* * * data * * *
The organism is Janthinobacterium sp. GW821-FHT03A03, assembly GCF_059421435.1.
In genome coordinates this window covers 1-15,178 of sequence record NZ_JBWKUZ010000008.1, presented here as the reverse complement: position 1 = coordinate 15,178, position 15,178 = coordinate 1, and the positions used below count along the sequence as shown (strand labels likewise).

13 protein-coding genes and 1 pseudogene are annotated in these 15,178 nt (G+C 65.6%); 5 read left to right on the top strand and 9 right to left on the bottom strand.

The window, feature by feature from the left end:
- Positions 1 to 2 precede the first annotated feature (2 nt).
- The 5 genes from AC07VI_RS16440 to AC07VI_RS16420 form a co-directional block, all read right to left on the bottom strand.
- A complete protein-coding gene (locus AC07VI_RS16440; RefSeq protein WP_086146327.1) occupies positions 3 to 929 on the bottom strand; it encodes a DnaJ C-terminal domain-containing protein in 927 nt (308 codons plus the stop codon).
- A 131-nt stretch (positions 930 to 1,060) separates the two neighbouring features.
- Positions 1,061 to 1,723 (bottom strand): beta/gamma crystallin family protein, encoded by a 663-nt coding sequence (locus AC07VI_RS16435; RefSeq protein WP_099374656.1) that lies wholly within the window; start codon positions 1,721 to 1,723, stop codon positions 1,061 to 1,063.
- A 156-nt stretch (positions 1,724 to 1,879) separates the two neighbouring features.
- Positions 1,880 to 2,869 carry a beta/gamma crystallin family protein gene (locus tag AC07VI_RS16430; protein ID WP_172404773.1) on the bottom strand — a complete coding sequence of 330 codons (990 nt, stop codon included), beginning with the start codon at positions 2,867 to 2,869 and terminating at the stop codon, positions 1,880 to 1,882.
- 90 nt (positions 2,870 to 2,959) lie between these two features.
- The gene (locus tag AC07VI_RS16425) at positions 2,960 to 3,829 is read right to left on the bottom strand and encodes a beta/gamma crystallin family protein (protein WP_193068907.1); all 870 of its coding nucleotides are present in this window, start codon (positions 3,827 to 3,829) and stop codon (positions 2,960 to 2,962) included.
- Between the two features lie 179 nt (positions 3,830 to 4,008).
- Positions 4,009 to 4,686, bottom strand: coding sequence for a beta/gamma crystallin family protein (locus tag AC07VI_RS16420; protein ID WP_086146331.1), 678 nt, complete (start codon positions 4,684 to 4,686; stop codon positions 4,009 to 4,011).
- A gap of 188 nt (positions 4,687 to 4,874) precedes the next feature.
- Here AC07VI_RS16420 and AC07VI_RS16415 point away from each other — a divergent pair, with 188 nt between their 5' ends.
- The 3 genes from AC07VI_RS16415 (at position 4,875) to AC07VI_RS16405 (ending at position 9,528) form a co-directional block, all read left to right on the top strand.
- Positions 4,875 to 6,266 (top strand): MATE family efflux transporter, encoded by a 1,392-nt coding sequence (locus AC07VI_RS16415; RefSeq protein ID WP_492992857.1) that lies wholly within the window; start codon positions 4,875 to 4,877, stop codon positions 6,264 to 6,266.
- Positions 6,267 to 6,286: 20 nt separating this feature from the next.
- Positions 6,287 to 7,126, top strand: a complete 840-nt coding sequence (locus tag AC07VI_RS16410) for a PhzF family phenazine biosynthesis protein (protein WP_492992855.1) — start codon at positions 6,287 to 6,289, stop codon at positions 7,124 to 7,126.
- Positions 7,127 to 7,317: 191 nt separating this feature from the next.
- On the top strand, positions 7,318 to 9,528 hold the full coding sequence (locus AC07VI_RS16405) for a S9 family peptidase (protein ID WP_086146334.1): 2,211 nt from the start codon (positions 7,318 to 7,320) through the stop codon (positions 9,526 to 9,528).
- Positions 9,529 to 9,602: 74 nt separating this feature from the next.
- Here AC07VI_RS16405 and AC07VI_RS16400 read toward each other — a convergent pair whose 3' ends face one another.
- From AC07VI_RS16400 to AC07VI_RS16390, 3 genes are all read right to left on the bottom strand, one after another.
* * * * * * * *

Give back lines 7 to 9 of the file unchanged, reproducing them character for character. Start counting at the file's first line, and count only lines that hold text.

- A complete protein-coding gene (locus AC07VI_RS16440; RefSeq protein WP_086146327.1) occupies positions 3 to 929 on the bottom strand; it encodes a DnaJ C-terminal domain-containing protein in 927 nt (308 codons plus the stop codon).
- A 131-nt stretch (positions 930 to 1,060) separates the two neighbouring features.
- Positions 1,061 to 1,723 (bottom strand): beta/gamma crystallin family protein, encoded by a 663-nt coding sequence (locus AC07VI_RS16435; RefSeq protein WP_099374656.1) that lies wholly within the window; start codon positions 1,721 to 1,723, stop codon positions 1,061 to 1,063.